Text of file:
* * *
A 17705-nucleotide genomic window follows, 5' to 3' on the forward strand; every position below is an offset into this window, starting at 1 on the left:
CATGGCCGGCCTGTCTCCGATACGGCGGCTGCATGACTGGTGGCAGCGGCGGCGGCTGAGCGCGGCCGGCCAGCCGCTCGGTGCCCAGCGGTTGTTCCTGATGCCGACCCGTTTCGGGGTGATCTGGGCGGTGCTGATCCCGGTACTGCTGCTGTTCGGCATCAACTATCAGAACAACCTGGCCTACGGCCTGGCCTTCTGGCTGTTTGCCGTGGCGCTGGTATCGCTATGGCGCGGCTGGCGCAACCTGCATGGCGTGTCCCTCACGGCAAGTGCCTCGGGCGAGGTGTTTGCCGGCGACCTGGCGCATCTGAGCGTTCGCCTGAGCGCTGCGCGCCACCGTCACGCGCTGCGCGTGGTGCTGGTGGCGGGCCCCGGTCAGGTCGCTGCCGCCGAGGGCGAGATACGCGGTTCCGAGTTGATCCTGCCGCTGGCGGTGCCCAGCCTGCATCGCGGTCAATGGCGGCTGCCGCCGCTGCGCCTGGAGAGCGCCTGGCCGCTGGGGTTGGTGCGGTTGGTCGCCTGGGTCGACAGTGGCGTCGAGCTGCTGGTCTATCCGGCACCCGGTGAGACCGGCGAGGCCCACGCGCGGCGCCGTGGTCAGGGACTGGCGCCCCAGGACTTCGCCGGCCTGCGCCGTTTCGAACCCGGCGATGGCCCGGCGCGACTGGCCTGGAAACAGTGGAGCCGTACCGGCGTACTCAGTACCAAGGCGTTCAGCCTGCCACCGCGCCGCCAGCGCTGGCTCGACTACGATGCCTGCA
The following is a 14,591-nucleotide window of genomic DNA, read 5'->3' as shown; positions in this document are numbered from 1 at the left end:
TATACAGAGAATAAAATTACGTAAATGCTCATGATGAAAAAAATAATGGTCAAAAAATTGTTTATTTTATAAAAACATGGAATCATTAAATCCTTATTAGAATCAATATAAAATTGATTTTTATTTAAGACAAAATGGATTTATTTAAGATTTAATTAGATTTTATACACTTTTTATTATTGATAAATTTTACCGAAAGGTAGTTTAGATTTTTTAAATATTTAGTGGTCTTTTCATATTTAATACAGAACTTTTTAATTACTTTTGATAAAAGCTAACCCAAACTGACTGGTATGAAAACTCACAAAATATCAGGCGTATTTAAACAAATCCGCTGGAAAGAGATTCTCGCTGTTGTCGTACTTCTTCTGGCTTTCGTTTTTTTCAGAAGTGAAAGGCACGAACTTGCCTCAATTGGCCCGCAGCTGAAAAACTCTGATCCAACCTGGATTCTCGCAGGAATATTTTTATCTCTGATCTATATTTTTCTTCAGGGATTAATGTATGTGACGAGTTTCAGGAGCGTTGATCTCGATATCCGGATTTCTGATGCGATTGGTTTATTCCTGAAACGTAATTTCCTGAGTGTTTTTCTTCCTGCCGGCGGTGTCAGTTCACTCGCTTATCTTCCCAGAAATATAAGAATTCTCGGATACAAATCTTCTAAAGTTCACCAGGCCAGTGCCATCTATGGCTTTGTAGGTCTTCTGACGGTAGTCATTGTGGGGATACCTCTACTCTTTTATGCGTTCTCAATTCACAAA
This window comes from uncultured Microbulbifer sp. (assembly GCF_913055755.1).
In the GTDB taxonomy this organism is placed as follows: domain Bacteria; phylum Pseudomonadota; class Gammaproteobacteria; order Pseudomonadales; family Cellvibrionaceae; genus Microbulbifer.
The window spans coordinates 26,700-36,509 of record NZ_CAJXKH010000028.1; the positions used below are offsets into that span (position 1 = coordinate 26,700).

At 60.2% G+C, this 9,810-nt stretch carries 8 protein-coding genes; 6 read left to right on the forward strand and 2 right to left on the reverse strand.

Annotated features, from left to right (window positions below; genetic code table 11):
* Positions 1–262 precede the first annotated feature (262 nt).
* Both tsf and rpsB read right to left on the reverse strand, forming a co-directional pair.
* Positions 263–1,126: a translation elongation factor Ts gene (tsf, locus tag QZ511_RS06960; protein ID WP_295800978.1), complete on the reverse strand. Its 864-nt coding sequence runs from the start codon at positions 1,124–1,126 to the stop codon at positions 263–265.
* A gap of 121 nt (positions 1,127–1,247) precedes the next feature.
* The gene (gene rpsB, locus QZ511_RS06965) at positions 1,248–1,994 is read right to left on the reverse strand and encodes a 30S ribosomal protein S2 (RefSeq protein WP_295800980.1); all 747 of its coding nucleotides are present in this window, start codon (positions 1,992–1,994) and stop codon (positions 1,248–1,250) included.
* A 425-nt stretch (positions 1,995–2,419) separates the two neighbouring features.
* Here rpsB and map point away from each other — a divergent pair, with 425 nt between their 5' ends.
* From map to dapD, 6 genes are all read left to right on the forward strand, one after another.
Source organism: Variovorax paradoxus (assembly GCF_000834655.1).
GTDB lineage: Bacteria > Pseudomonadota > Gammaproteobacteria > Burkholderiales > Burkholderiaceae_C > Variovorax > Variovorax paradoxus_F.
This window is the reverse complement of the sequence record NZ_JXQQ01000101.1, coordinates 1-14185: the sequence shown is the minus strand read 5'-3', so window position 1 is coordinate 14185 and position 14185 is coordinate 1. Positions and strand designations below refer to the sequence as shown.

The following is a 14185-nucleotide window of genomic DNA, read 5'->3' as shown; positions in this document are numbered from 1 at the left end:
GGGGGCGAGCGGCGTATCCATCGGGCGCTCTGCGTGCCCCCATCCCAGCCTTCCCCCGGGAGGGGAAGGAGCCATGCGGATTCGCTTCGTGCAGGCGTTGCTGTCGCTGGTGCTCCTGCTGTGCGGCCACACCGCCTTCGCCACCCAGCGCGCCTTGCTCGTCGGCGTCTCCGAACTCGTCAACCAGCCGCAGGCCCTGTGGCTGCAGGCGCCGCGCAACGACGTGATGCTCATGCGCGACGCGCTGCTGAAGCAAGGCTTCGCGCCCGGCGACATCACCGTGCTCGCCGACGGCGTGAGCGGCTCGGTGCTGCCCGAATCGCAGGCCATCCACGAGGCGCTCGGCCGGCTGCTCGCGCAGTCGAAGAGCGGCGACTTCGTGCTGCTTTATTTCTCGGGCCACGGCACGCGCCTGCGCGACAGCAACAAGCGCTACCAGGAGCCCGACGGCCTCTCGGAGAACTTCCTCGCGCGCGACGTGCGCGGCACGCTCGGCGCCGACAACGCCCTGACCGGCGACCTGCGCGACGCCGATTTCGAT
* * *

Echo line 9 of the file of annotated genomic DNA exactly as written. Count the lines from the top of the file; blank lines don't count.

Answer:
Annotated features, from left to right (window positions below; genetic code table 11):